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Adobe Photoshop vs Lightroom (Part 3)

Creative Sharpening

This is the third part of an extended look into the benefits of both Adobe Photoshop and Lightroom. Connect on social media to follow this detailed breakdown and comparison.


What is creative sharpening?

Put simply this is when individual areas of an image receive additional sharpening for artistic purposes. You should have corrected any softness caused by lens and camera earlier during the input sharpening phase.

Despite the name, creative sharpening isn’t actually sharpening your image. In truth you are blurring and altering the data captured to give the illusion of a sharper image.

Adobe Lightroom’s local tools

You have a selection of tools available for sharpening specific areas in Adobe Lightroom;

  • Graduated Filter – If you want to add adjustments to one side of an image and ‘gradually’ reduce the effects as you get closer the other side then the Graduated Filter is what you want to use.
  • Radial Filter – Want to sharpen a single point? In that case the Radial Filter may be the best choice. It’s designed to alter a single point (of varying size).
  • Adjustment Brush – With this you paint very specific areas based on the size of the brush you choose. You are essentially painting a mask for where your alterations will be applied.

With either tool selected you make the adjustments in the same way you did for input sharpening.

I find the quickest way to add sharpening during the creative phase is to use the Clarity slider. This affects the midtones if your selected area which will give a really clear and punchy effect when used.

That pretty much covers Adobe Lightroom’s offerings when it comes to creative sharpening, and with that lets move on to Adobe Photoshop.

Adobe Photoshop’s Sharpen and Blur Tools

Within Adobe Photoshop you will find the Sharpen and Blur tools (sometimes hidden under the Smudge Tool). Both use a brush to select areas that you wish to apply the effects to, in the same way the Adjustment Brush works in Adobe Lightroom.

Once you have selected your brush size, hardness (same as feather) and strength you can begin to sharpen or blur areas by simply painting over them. Remember that you will need to have the correct layer selected if you are working with multiple layers (you should as this is what makes Photoshop great).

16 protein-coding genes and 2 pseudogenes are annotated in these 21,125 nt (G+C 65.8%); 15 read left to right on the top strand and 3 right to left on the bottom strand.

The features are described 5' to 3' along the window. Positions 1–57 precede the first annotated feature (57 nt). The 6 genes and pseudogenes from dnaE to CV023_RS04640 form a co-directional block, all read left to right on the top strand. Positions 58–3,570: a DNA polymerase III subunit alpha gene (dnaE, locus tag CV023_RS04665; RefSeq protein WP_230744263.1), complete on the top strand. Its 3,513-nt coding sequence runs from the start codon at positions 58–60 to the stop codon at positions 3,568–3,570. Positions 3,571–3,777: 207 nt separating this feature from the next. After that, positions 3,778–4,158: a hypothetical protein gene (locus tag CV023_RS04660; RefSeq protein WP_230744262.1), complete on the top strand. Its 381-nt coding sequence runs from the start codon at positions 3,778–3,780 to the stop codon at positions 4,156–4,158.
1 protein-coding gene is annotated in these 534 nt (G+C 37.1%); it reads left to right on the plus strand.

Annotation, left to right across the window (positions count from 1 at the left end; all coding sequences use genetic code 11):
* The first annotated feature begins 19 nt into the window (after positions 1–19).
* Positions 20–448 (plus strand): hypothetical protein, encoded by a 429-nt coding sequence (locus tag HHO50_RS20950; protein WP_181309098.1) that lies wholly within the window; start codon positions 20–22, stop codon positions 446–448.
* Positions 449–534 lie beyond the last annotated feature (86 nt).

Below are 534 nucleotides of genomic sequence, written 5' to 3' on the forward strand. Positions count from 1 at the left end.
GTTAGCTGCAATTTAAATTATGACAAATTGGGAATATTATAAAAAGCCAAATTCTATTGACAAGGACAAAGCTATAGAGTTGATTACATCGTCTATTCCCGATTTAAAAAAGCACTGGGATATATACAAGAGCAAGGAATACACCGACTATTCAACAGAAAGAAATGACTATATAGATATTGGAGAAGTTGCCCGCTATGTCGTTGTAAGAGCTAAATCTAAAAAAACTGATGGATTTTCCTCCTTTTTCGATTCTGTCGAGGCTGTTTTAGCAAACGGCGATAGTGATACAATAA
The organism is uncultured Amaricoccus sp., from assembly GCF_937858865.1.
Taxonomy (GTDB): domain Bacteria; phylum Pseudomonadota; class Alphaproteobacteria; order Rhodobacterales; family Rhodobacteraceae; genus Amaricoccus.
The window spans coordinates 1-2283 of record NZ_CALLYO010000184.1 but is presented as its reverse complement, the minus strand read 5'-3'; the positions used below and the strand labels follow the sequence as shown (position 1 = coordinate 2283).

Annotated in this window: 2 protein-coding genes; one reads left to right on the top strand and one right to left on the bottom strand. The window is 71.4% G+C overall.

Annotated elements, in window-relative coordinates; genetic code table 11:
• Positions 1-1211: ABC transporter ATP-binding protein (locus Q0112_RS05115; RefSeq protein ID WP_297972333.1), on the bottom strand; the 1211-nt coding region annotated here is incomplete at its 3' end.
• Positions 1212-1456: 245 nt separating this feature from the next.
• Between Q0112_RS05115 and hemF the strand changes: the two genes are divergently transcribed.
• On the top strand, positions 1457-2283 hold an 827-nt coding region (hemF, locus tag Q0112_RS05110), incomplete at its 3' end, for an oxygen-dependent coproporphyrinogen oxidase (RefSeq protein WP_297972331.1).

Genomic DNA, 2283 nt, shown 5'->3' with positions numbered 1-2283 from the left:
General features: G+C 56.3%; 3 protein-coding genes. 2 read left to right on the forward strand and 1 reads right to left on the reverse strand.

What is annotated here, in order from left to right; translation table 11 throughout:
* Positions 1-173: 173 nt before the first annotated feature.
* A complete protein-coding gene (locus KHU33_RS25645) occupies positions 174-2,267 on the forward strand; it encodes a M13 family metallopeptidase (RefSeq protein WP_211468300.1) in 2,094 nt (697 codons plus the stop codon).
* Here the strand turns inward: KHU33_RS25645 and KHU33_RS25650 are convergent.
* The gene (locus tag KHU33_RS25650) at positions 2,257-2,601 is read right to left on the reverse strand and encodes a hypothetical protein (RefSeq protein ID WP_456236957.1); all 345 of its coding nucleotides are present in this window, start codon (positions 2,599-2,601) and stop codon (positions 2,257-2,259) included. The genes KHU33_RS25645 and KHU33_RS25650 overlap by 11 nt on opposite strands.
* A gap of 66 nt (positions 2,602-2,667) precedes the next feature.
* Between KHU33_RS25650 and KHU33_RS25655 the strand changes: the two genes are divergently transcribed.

Photoshop Masks for Selective Control

You can also use a mask to apply a filter of any shape or size to your image. This can save time as you won’t need to brush each effect over each area of the image – you can make all the changes to the same area without having to re-brush.

There will be a more in depth article looking at layer masks in the future as it is far more powerful than you can possibly imagine!

Photoshop has filters too!

Not content with just brush adjustments you can also use sharpening filters to apply additional sharpening to an entire layer. Whilst sharpen, sharpen edges and sharpen more are older filters designed to work with smaller images they can still be effective.

  • Shake Reduction – reduce blurring by removing blur along a movement path including linear motion, arc-shaped motion, rotational motion, and zigzag motion. Draw the path and it will try to remove blur caused by that movement.
  • Sharpen – Increase the contrast between pixels of light and dark colours where they meet. This can be useful with pulling extra detail from textures such as sand on a beach.
  • Sharpen Edges – Increase the contrast between pixels of light and dark colours where they meet AND there is already a large contrast between them.
  • Sharpen More – Same as sharpen edges except the effect is more profound.
  • Smart Sharpen – Control the amount, radius and noise caused by sharpening. You can also remove some lens blur with this tool.
  • Unsharp Mask –  Sharpens the image by first blurring it and then applying the added contrast to the image using a layer mask.

So which should I use?

Personally when it comes to Creative Sharpening you cannot beat the control which Adobe Photoshop gives you. The ability to work at pixel level is incredibly useful but it is the layers system which makes Photoshop so powerful.

Being able to apply different types of sharpening to different areas using layers, and then blending them together is simply not possible in Lightroom.

Next we will look at output sharpening in Adobe Photoshop and Lightroom, concluding our extended look into sharpening.